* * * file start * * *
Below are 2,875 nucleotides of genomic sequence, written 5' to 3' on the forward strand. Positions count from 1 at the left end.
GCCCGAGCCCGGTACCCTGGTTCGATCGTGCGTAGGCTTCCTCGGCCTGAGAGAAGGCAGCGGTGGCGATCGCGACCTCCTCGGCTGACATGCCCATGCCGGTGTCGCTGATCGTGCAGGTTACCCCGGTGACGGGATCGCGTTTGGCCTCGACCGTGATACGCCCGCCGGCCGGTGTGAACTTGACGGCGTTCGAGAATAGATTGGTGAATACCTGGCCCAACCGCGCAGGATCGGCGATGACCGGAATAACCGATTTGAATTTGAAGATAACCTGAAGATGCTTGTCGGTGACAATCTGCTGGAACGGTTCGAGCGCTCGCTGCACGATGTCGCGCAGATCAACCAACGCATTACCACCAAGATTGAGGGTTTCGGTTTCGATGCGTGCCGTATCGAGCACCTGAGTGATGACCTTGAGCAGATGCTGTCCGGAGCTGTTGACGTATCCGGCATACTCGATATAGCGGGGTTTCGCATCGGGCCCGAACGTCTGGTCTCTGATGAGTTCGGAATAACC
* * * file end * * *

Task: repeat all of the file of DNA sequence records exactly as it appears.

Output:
Below are 2,875 nucleotides of genomic sequence, written 5' to 3' on the forward strand. Positions count from 1 at the left end.
GCCCGAGCCCGGTACCCTGGTTCGATCGTGCGTAGGCTTCCTCGGCCTGAGAGAAGGCAGCGGTGGCGATCGCGACCTCCTCGGCTGACATGCCCATGCCGGTGTCGCTGATCGTGCAGGTTACCCCGGTGACGGGATCGCGTTTGGCCTCGACCGTGATACGCCCGCCGGCCGGTGTGAACTTGACGGCGTTCGAGAATAGATTGGTGAATACCTGGCCCAACCGCGCAGGATCGGCGATGACCGGAATAACCGATTTGAATTTGAAGATAACCTGAAGATGCTTGTCGGTGACAATCTGCTGGAACGGTTCGAGCGCTCGCTGCACGATGTCGCGCAGATCAACCAACGCATTACCACCAAGATTGAGGGTTTCGGTTTCGATGCGTGCCGTATCGAGCACCTGAGTGATGACCTTGAGCAGATGCTGTCCGGAGCTGTTGACGTATCCGGCATACTCGATATAGCGGGGTTTCGCATCGGGCCCGAACGTCTGGTCTCTGATGAGTTCGGAATAACC